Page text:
Beat laziness and make better decisions

Beat laziness and make better decisions

by Vanessa Ng 03 Aug 2018

Humans are smart at creating shortcuts to make decision making simpler. While this allows for swift resolutions, it can result in inaccuracy if such heuristics are flawed. Here are some ways to keep your cognitive biases in check and avoid being a lazy thinker.

 

  • Understand that you can be wrong

Hindsight bias is something that we have all undeniably committed at some point in our lives. Ever thought that you just knew for sure which stock or cryptocurrency’s price will go up? How about regretting not bringing an umbrella based on a gut feeling that the skies would definitely stay clear? Realise that all these claims are only made after the event has happened in reality. In fact, research shows that some people also misremember their past predictions. To combat this, accept the fact that you may, and can very well be, wrong. To err is to be human after all.

 

Belief bias is when you think that an idea is true simply because they sound believable to you. While we are unable to choose what we want to hear, we have the power to believe and internalise what we want to. If something is congruent with what you think is true, you are unlikely to do further research to validate what you already categorise as fact.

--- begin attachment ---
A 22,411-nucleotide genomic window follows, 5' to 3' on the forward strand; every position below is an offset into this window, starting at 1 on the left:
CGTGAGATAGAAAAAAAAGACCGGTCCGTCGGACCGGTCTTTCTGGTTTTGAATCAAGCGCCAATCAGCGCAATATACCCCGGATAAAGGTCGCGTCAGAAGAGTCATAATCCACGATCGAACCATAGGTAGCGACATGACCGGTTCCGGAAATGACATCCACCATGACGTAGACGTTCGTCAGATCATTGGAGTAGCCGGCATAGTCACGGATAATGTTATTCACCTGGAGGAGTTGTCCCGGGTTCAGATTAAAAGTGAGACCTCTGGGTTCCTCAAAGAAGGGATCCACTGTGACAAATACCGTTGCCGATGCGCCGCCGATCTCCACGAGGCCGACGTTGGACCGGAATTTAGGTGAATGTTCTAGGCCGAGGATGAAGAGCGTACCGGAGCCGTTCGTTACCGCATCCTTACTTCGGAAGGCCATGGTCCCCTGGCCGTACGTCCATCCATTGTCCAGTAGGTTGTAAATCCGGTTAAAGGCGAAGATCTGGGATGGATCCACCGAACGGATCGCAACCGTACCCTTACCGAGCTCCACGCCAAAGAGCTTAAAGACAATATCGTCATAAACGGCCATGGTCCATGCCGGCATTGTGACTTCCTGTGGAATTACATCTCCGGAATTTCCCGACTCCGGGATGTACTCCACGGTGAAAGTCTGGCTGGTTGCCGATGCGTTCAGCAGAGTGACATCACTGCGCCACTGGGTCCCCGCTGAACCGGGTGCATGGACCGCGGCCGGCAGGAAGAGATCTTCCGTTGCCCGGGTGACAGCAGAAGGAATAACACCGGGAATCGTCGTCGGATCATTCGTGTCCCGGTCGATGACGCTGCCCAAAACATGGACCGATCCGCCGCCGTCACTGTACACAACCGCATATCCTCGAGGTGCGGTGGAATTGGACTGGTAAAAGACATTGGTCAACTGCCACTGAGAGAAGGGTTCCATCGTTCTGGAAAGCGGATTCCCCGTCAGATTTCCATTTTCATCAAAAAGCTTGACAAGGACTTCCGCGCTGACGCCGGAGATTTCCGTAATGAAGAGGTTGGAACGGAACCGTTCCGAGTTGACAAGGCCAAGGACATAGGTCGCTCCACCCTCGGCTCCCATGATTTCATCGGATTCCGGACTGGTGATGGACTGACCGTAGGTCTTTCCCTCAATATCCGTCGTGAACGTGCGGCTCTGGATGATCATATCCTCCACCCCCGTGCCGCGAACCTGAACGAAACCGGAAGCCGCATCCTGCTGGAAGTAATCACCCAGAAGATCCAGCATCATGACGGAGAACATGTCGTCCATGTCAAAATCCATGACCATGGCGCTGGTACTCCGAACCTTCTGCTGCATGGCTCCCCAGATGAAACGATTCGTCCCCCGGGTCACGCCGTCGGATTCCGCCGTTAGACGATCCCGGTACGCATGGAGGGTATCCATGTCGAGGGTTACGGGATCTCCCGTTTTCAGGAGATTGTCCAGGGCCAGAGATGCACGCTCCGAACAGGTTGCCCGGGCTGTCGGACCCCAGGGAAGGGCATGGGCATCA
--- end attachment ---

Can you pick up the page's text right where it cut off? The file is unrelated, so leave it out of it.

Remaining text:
• Disprove yourself

Confirmation bias is when we specifically seek out information that supports our beliefs and ignore all evidence that does not. For instance, you may believe that eating chocolate is good for your health and will check out articles that support what you want to believe in. If you found another article highlighting how white or milk chocolate can be harmful for your health when consumption is not moderated, you may ignore it.

 

  • Know when to listen to your brain

When your heart guides the majority of your actions, you are committing to visceral bias. Emotions can distort your perspective and cause you to misinterpret risks and gains. Just because something is dreadful and unpleasant does not mean that you must avoid it. While the heart matters, you need to remember to let your brain do its fair share of steering.

 

Lazy thinking doesn’t always equate to a lack of effort or focus. Sometimes, it also has to do with what feels the most comfortable and the act of taking certain things for granted. By staying grounded and remaining mentally flexible, we can allow ourselves to see past the obvious and react in manner that not only befits the situation, but also sets a strong precedent for future occasions.

 

References

https://www.entrepreneur.com/article/277671